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Technology-enhanced Transitional Palliative Care for Family Caregivers

The safety and scientific validity of this study is the responsibility of the study sponsor and investigators. Listing a study does not mean it has been evaluated by the U.S. Federal Government. Know the risks and potential benefits of clinical studies and talk to your health care provider before participating. Read our disclaimer for details.
 
ClinicalTrials.gov Identifier: NCT03339271
Recruitment Status : Recruiting
First Posted : November 13, 2017
Last Update Posted : August 12, 2019
Sponsor:
Collaborator:
National Institute of Nursing Research (NINR)
Information provided by (Responsible Party):
Joan M. Griffin, Mayo Clinic

Brief Summary:
The purpose of this study is to evaluate the effect and cost of technology-enhanced transitional palliative care on family caregivers who provide care to a loved one after a hospitalization.

Condition or disease Intervention/treatment Phase
Palliative Care Behavioral: Technology-Enhanced Support Behavioral: Usual Care Support Not Applicable

Detailed Description:

There will be two groups in this randomized control study: technology-enhanced group and usual care group. The total amount of subjects includes both the palliative care recipients and the family caregivers (both the patients and their family caregiver will sign informed consent.)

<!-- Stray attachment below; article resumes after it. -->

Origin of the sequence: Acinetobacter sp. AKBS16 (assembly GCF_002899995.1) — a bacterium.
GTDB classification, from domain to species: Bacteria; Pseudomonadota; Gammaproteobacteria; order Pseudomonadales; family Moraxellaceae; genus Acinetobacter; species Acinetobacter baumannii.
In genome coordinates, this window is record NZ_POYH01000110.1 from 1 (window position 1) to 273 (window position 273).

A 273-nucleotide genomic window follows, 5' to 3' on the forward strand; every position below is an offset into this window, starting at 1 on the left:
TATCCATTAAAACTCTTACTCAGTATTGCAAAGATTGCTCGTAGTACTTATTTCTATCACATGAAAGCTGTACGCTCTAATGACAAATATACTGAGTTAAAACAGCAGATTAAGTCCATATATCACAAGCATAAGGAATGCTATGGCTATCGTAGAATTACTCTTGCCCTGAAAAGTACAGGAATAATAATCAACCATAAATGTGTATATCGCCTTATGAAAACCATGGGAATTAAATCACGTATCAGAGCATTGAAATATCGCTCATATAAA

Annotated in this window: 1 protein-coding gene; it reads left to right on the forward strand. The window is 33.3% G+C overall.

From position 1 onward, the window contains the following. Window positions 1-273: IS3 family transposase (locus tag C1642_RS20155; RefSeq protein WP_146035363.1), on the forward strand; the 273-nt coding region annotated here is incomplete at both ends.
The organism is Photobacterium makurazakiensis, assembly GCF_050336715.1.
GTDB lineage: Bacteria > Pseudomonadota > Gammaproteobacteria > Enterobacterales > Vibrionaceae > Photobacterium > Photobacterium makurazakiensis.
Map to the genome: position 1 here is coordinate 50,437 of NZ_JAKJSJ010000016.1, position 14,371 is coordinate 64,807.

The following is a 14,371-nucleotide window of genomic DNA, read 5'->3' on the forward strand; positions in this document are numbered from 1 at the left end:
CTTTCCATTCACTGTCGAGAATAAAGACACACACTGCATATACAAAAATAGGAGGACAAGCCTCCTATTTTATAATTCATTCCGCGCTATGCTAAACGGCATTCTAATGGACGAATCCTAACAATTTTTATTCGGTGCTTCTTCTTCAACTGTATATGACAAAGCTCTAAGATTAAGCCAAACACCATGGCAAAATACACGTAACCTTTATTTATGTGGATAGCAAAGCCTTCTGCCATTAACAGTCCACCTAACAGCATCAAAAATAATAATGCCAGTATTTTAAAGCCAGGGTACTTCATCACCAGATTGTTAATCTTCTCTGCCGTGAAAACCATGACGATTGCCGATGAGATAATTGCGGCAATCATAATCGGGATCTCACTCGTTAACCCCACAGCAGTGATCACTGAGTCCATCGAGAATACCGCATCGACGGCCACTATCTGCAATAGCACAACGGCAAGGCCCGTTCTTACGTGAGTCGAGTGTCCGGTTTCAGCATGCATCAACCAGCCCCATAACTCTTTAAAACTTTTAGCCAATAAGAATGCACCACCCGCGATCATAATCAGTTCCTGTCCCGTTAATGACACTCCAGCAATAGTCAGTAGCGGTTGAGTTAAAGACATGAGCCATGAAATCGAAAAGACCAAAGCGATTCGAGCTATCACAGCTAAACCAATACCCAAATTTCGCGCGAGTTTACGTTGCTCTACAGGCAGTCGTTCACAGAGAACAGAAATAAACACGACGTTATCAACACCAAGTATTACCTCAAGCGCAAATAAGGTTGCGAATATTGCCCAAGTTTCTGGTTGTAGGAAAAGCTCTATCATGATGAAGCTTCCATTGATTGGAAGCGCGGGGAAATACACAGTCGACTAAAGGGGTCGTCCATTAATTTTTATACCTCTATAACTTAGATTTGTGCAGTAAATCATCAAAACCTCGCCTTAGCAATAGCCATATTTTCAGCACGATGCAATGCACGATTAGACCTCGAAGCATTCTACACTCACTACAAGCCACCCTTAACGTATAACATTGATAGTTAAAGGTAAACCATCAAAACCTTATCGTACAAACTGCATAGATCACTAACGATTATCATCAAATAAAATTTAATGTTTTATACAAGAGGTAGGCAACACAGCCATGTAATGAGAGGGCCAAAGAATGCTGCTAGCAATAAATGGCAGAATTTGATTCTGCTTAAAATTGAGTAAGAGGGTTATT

A family caregiver is broadly defined as the person self-identified as the family member or unpaid friend who is the primary informal caregiver for a patient with a terminal illness. The family caregiver may or may not be a member of the patient's nuclear family.

For the technology-enhanced group, the study nurse experienced in palliative care will have a visit with the caregiver within the first 24 hours after consent, and have daily visits with the caregiver as long as the patient is still in the hospital. During these visits, the nurse will talk to the caregiver about their own self-care needs, begin transitional care planning, and develop Readiness Plans to anticipate care giving needs the caregiver may have when they discharge from the hospital.

For the technology-enhanced group, the caregiver will take an iPad home so that the study team nurse can video chat with them. The iPad will need to be returned upon completion of the study. The study nurse will have a video chat with the caregiver at home within 24-48 hours of discharge from the hospital, and at least weekly for 8 weeks after that. The caregiver and the study nurse may also decide to have other calls on the phone during this time.

For the usual care group, doctors and nurses along with input from the Palliative Care service will help the caregiver make a plan for discharge from the hospital and for taking care of the patient upon discharge. Someone from the study team will call the caregiver once a month to check in for the 6 months after the patient discharges from the hospital.

Both groups will be asked to complete questionnaires before starting the study, and then up to seven more times over the course of 6 months.

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Study Type : Interventional  (Clinical Trial)
Estimated Enrollment : 872 participants
Allocation: Randomized
Intervention Model: Parallel Assignment
Masking: None (Open Label)
Primary Purpose: Supportive Care
Official Title: Technology-enhanced Transitional Palliative Care for Family Caregivers in Rural Settings
Actual Study Start Date : March 20, 2018